Cockatiel Mutations And How They Came About

In this article, let us look at some of the cockatiel mutations that have come about over the last few decades. Cockatiel mutations did not happen in the wild, but from breeders experimenting with different colors.

Over the past fifty years or so, breeders around the world have managed to make wonderful color mutations from normal grey cockatiels that were originally found in the wild.

Some breeders spend their lives experimenting and trying to get the next beautiful color variation. Unlike some other bird species, cockatiels cannot be interbred. They are unique birds and only breed within their own species.The most common varieties of cockatiel include normal, cinnamon, white-faced, Lutino, Albino, dominant silver and Pearl.

There is no record of a color mutation in a cockatiel every occurring in the wild. This art was developed by breeders of the bird.

You can read all about cockatiel genetics here to see how the different colors are formed.

Cockatiel Mutations

The Normal Grey

This is the natural form of a cockatiel and is the most common variety that we all know today.


The cinnamon mutation was established in Belgium in the late 1960s.

Cinnamons can vary widely in their shade of color and the adult cocks tend to be darker. The eyes and legs are lighter than that of the normal grey cockatiel.

Cinnamon cockatiels are recognized by a warm brownish tinge in their plumage.


The fallow cockatiel made its first appearance in Florida in 1971.

Fallows have red eyes and a grayish yellow body coloration that distinguishes them from cinnamons.

The depth of color does vary and the cocks are darker than the hens.

Dominant Silver

The dominant silver is the most recent cockatiel mutation and emerged from the UK.

The first one recorded was seen in a pet shop in 1979. This mutation was successfully developed more with careful inbreeding.


Pearl cockatiel mutations were first bred in 1967 in West Germany.

These cockatiels have white markings on their backs and wings in various patterns.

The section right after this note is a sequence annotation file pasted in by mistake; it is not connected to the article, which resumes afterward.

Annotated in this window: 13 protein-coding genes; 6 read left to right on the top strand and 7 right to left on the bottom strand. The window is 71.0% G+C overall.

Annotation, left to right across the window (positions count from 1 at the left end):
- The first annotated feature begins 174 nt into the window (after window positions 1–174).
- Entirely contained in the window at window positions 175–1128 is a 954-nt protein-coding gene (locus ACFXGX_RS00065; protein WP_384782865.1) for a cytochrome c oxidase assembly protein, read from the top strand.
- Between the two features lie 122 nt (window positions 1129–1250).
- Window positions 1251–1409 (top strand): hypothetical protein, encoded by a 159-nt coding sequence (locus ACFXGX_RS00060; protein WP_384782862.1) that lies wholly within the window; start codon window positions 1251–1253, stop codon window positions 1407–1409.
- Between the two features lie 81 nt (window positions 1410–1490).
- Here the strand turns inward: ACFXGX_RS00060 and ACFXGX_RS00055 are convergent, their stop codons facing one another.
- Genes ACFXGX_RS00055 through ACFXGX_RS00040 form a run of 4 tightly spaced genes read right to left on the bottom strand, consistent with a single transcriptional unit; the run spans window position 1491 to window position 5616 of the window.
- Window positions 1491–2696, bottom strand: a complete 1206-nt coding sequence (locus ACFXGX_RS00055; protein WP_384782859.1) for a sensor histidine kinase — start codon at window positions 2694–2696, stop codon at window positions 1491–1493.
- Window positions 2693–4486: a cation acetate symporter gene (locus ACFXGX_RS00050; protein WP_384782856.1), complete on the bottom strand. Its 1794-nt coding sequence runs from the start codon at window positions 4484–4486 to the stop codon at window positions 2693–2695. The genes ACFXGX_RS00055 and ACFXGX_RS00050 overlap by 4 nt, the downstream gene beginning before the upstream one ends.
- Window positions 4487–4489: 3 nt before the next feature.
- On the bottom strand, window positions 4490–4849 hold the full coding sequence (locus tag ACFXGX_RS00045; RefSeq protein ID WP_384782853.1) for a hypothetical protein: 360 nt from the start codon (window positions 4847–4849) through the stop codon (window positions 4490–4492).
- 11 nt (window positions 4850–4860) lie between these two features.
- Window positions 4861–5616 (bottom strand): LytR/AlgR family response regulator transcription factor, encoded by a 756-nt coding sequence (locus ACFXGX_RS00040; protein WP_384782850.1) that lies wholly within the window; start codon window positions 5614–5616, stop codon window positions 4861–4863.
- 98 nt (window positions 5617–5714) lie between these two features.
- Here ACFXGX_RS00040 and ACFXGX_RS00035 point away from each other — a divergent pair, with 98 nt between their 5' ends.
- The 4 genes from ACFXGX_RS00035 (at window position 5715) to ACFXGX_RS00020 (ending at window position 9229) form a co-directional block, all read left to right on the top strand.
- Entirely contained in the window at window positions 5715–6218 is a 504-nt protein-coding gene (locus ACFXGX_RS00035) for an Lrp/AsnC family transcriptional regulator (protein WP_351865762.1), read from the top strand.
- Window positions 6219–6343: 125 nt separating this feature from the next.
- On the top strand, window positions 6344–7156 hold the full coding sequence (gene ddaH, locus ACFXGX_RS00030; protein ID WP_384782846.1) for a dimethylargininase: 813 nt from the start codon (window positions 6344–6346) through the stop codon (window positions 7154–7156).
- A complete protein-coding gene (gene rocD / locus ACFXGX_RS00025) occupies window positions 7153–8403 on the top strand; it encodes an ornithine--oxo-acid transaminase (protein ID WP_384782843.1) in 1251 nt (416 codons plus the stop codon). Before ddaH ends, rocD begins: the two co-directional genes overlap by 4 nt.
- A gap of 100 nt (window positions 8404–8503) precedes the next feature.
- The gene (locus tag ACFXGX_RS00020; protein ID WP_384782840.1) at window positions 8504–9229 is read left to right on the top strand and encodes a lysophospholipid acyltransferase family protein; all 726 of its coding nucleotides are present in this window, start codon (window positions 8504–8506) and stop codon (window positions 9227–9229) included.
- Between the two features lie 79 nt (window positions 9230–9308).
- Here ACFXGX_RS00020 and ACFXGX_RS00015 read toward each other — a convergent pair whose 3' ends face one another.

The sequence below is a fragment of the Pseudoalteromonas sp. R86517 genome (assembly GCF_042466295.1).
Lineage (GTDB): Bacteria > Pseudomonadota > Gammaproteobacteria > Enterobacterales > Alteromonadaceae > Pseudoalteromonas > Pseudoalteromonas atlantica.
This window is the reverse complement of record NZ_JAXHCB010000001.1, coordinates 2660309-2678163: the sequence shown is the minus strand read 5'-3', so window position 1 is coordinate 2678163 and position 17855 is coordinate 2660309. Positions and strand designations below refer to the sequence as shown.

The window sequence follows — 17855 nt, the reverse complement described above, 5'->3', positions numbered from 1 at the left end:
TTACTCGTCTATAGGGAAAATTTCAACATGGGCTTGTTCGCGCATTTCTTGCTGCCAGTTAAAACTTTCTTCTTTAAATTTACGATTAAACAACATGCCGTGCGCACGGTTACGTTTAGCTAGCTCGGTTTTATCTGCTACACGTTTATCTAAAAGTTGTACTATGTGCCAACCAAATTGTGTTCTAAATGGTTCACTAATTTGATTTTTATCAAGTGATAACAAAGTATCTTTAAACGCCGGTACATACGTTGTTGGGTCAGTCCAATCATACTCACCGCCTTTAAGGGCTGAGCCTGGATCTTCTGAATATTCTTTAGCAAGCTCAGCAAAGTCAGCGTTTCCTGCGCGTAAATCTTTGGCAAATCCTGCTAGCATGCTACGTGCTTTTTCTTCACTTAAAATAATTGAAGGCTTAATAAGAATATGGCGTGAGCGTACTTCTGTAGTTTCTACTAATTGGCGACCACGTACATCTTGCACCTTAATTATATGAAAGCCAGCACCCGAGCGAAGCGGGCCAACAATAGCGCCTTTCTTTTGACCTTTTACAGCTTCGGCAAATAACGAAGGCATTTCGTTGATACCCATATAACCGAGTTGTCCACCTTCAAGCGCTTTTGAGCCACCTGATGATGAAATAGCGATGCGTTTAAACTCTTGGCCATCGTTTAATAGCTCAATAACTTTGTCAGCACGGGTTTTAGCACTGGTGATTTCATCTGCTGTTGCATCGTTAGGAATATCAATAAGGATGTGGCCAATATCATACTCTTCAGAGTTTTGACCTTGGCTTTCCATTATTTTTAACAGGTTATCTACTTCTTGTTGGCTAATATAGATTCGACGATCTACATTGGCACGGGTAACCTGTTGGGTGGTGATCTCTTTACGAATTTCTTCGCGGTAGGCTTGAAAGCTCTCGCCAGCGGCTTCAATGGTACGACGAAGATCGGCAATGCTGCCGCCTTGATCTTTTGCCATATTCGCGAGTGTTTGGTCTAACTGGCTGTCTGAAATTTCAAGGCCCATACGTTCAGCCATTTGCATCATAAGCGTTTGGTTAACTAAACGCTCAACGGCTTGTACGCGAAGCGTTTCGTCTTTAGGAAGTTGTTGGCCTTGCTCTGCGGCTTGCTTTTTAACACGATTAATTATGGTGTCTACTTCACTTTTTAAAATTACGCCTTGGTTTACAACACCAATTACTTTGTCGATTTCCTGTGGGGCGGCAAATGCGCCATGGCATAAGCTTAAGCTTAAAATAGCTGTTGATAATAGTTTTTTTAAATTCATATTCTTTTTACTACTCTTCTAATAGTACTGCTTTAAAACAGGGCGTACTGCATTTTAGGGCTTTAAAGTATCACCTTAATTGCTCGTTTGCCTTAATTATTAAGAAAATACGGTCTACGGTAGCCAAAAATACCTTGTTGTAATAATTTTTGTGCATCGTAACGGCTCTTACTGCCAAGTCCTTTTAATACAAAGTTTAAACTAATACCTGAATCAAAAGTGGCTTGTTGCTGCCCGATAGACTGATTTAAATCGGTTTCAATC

Some have more white than others. The markings are often scalloped and look like lace patterning on the cockatiel’s back.


The lutino cockatiel mutation is the most popular cockatiel mutation.

The lutino originated in 1958 with a Florida breeder.

The early lutino’s sold for a fortune, but nowadays they are almost as common as the greys.

Lutino’s often used to be referred to as albino, until the true albino emerged, which was pure white with no yellow coloration.

A genetic flaw associated with the lutino is a bald patch on the top of its head. Breeders should not pair these together, or the bald patch will become widespread among their breeding cockatiels.


Pieds are the oldest of the cockatiel mutations. They were being bred in California as long ago as 1949.

These cockatiels have a mixture of dark and light feathers. The variations are endless here, with the lighter mutations being the most attractive.

Recessive Silver

These cockatiels were first recorded in New Zealand in the early 1950s, but this strain wasn’t established until the sixties.

The eye coloration is red, and this is what distinguishes them from the dominant silver.

In the earlier mutations, there was a problem with blindness which has since been overcome, but this species type remains rare.

White Faced

This mutation was first recorded in Holland in 1969.

The yellow faces and orange cheeks are missing in this mutation, and the albino mutation followed on this one. Lots of different mutations have come out of the white-faced cockatiel, including the pearl and cinnamon forms.


This is the newest and most prized variation. They are pure white and are proving very popular.

Other Variations

Other variations of cockatiel mutations have been recorded from time to time over the years, but none have been established.

The next achievement will be a totally black cockatiel. No matter what, the popularity of owning cockatiels is only going to keep getting stronger and stronger in the future.


  1. Thank you so much to the author who has written down this kind of beneficial information.  This article opened my mind to the fact that mutation does not just happen in the wild but experimenting breeders. 

    This is an eye-opener because I never knew about all these secrets before now. Thanks for sharing

    1. Yes Tracy, I also found it interesting to learn just how these mutations came about, and none of it happened in nature.

  2. It is always amazing what we as humans are able to accomplish in terms of manipulations to the animal kongdom. Whether this be plants, dogs or birds, the results are truely astounding.

    I do wonder about the long term effects of such mutations as you have written for example, blindness associated with Recessive Silver being overcome. Do you believe that this should be something that we as humans should be pursuing?


    1. I also wonder about the long term effects, but if we look at the Lutino Cockatiel, it seems to be quite genetically sound.  Not sure either if we as mankind should be messing with nature like this.

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